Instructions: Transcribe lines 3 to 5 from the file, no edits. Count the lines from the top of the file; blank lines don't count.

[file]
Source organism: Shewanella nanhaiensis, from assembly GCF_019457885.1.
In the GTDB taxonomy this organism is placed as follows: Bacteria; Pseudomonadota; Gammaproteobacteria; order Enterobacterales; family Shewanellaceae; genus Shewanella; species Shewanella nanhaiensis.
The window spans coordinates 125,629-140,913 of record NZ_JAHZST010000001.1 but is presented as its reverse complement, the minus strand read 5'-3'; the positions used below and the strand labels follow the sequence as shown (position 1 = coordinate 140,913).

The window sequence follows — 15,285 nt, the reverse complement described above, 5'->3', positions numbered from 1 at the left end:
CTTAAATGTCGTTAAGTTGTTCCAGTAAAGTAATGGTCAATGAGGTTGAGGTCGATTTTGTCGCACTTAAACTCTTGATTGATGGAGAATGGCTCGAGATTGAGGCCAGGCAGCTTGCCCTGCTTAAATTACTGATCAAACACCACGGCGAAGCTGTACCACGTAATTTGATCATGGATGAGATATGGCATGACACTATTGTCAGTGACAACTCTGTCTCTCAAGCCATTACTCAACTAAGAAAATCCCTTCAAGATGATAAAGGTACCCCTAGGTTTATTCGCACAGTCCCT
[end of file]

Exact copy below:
The window spans coordinates 125,629-140,913 of record NZ_JAHZST010000001.1 but is presented as its reverse complement, the minus strand read 5'-3'; the positions used below and the strand labels follow the sequence as shown (position 1 = coordinate 140,913).

The window sequence follows — 15,285 nt, the reverse complement described above, 5'->3', positions numbered from 1 at the left end:
CTTAAATGTCGTTAAGTTGTTCCAGTAAAGTAATGGTCAATGAGGTTGAGGTCGATTTTGTCGCACTTAAACTCTTGATTGATGGAGAATGGCTCGAGATTGAGGCCAGGCAGCTTGCCCTGCTTAAATTACTGATCAAACACCACGGCGAAGCTGTACCACGTAATTTGATCATGGATGAGATATGGCATGACACTATTGTCAGTGACAACTCTGTCTCTCAAGCCATTACTCAACTAAGAAAATCCCTTCAAGATGATAAAGGTACCCCTAGGTTTATTCGCACAGTCCCT